Limited Taxation
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CLT Update
Friday, April 30, 1999

As you can conclude from both Newton freshman-Rep. Balser's speech during the tax cut debate on Wednesday (which we reported yesterday), and from House Ways and Means Committee Chairman Haley's budget proposal, the only way to save the Beacon Hill pols from themselves -- and save our money from being squandered on more and more government -- is by taking it away from them, keeping it ourselves before they get their hands on it to spend.

But forcing them to part with revenue windfall upon windfall is not going to be easy. Like crazed junkies, they've become insatiably addicted to our tax overpayments.

Unmet needs, deferred needs, any and every kind of need you can create -- except for the needs of the taxpayers who bear their burden and pay their bills. Oh sure, this week they tossed us taxpayers a bone in Finneran's minuscule tax break. With it they hope to keep us in our gratitude from nipping at their heels.

But still they clutch our tax overpayments and proclaim how badly they need it more than we, warning how even a $20 billion budget isn't enough.

"MINE, MINE!" they lustfully cry. More Is Never Enough!

They've got it, they're determined to keep taking more, and they'll do anything to keep us from our hard-earned money and our hard-earned money from us.

Chip Ford --

The Boston Herald
Thursday, April 29, 1999

A Boston Herald Editorial
The Beacon Hill mindset

You know a guy's been around Beacon Hill too long when he says things like lower auto registration and license fees "loses us [emphasis ours] $100 million a year."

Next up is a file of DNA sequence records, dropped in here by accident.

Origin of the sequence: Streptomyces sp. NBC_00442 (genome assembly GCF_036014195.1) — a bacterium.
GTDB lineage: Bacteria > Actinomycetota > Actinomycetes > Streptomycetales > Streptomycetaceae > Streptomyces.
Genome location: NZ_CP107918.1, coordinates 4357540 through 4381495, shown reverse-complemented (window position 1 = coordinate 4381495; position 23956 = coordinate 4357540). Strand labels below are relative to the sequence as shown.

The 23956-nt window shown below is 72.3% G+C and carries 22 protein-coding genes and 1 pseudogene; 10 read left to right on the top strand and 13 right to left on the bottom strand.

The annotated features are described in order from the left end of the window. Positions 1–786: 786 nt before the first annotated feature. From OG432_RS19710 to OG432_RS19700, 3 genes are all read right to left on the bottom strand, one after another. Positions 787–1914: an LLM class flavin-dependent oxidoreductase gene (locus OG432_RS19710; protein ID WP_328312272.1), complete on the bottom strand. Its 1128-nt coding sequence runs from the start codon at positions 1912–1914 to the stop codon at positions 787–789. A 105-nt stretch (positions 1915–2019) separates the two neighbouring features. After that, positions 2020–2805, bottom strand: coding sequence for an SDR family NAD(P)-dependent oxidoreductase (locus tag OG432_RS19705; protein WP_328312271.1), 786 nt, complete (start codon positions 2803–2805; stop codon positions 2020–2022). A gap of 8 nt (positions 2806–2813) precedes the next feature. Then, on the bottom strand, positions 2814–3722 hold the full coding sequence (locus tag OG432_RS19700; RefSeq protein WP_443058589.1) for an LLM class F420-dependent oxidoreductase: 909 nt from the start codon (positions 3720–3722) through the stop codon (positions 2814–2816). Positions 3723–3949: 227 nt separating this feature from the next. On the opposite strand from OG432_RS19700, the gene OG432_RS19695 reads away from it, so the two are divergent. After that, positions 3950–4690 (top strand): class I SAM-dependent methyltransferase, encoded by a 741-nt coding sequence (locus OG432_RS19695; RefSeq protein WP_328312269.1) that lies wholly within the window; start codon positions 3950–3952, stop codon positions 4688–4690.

Clearly House Ways and Means Chairman Paul Haley (D-Weymouth) has lost touch. He meant, of course, that's $100 million lawmakers no longer have available to spend because it's now safely back in the pockets of their constituents. It was a telling moment as Haley explained the House version of the state budget for the fiscal year that begins July 1.

In fact, there is much in Haley's budget that turns logic on its ear.

Haley said he wants to "reduce the pressure on the state's capital budget" -- the money used for long-term building projects -- by spending today's operating cash. Perhaps a case can be made for minor repairs and long overdue maintenance. One might even stretch the case to fund some road repairs (estimated lifespan five years). But the House budget devotes $50 million to road and bridge repairs and another $50 million for new school construction.

Haley insists this is the only way to keep the state's bonded indebtedness within an agreed upon cap. It's also an effective way to spend down what would otherwise be surplus revenues that should be returned to taxpayers.

On another issue Haley's goals are admirable, but his method questionable.

For example, the House budget allocates $14 million as a downpayment to get the MBTA on a current budget cycle like every other state agency.

"We must immediately get T spending under control," Haley said, "Right now they do as they please and send taxpayers from Provincetown to Pittsfield the bill."

Good analysis of the problem, but wrong solution.

Haley proposed to dedicate one-fifth of the 5 percent sales tax (that's about $600 million a year) directly to the MBTA in perpetuity. As the revenue stream goes up -- and it is expected to rise by 5 percent or 6 percent a year -- so will the T's share. Is that any way to encourage fiscal responsibility?

Meanwhile every attempt by MBTA managers to control costs by contracting out some services has been stymied by the Legislature. This is the worst kind of hypocrisy. And, Haley warns, the T will likely have to "make an adjustment at the fare box." Perhaps so, but riders shouldn't be asked to pay more for a system that remains all too fat and happy.

Although perhaps that's the only way to alert riders -- and taxpayers -- to the real costs of this bloated system.

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